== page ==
Tuesday, May 2, 2017

Do the Arts Have A Responsibility to Be Contrarian?

I'm plotting the third book in my upcoming UF series and--with seven books planned--each book has to deal with a piece of the Save the World series-plot. When I started writing this series, the real-world was in a different place The USA was doing comparatively well domestically. The popular vision was of an equalist society and was encouraging innovations to fling us out of well-entrenched, decaying ruts. Globally, we'd made a few missteps but we still had the respect of other nations caught in the same struggles we were.

I'd started writing these books when the arts had the luxury of being dark.

A bit of an odd statement, I realize, but one that is on my mind. There is no doubt that the current state of affairs is of unrest. Regression, polarization, subjugation, and application of corporate greed superseding the survival of the community. Every day ignorance is touted as might and as right; it is replacing facts and critical thinking. The USA is lead by a man whom most of the world considers a charlatan and a buffoon, a man who goes to no great lengths to prove his callow nescience on a daily basis. Our leading political parties are so entangled in their Faustian deals that national prosperity doesn't enter the discussion. Sweeping powers of governance are being returned to the States and the States are soon to discover that with more independence comes less Federal support--including funding. The Constitution is without teeth and setting dangerous precedents. In short, we are living in a time of burgeoning crisis, a crisis that will far outlast the politicians and media who enabled it.

In my little microcosm, I wonder if--as an author--I have an obligation to be a contrarian to reality. When I consider the plot of the overarching series, I wonder if, perhaps, the struggle should lead to the idealistic payoff. That the good guys should win. All of them. Frankly, a year ago, they weren't going to. I was gleefully conniving to be the Debbie-downer. The almost-made-it crushing disappointment being the big final twist. The Grand Sacrifice breaking hearts as it reflected the ugly truth that sometimes the good guys lose. But now, as I look around, I wonder if now is really the time to add to the disillusionment? What is the point of escapism if you can't fully escape? Don't I want my readers to feel better--if even for a moment--when they finish the series? Do they really need the reminder that life is a bitch, right now? When times are good, it's sometimes necessary to throw the caution flag into the Universe. But when times are shit, shouldn't it be hope that I contribute?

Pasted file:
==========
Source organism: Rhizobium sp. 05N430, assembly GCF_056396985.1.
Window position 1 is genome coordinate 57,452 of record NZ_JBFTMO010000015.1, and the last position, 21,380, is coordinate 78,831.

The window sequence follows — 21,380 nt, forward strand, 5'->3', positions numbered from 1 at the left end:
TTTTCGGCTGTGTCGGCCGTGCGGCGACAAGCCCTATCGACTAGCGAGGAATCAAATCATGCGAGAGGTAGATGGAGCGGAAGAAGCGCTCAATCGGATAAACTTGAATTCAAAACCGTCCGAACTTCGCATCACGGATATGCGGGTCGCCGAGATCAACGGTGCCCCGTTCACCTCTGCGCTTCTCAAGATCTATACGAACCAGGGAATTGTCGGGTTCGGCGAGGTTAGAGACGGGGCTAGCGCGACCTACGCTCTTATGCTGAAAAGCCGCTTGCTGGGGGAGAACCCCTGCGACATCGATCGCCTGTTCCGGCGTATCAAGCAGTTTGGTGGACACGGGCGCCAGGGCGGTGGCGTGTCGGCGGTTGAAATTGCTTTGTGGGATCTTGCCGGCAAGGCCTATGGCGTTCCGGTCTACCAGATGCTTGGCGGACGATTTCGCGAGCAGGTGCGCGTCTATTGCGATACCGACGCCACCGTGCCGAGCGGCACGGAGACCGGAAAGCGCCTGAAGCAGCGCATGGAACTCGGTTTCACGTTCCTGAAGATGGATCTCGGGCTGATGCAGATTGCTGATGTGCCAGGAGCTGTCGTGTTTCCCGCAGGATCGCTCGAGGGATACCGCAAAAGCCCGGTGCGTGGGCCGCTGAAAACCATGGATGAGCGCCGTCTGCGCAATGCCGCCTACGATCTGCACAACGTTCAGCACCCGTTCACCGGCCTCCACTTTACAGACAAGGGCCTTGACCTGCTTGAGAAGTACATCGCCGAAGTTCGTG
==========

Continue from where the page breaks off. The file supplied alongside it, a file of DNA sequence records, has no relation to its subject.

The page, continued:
When the real world is a dystopia, do the arts have a responsibility to be uplifting?

That is what is on my mind this week.

4 comments:

  1. I've had thoughts of a similar nature. I have no answers, only that curiosity that pushes us to explore things -- the fun things and the unpleasant things -- in order to understand them better in order to write about them with clarity and conviction. And yet other stories hold my time obligations, therefore pushing these curiosities farther away. (: I was in the audience of a panel once, years ago, when Gordon Van Gelder who was then editor for Science Fiction & Fantasy Magazine, was asked if he had ever studied what trends he could identify in publishing that followed politics. His reply was pretty much that when republicans are in office horror sells better. Our favorite book monster hunters wouldn't survive book 1 if facing the foe of book 10. They build up to that level of fear-facing. So perhaps folks look for something scarier in the pages to make reality look less terrifying. ???

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    1. Oooo. Glad to know you're pondering what I'm pondering, Pinky, erm, Linda. I love that Van Gelder posited that horror sells better when Republicans are at the helm. It opens a whole basket of questions about consumers feeling so safe they need a fictional monster for the thrill or do they feel so threatened that need a singular personification of that fear to better cope? Oh so many things to distract me from actually writing this book. :D

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    2. Plotting the arc of a five book series and going down the exact same synaptic pathway. How shell shocked are we? Can I sacrifice a few heroes in the name of winning at any cost? Or do I need to bolster morale in some small way? Even if it's just my own. Regardless. I think my bad guys, who are stand ins for the current 'administration', just bought themselves a MUCH messier death.

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    3. All hail the messy death of villains!

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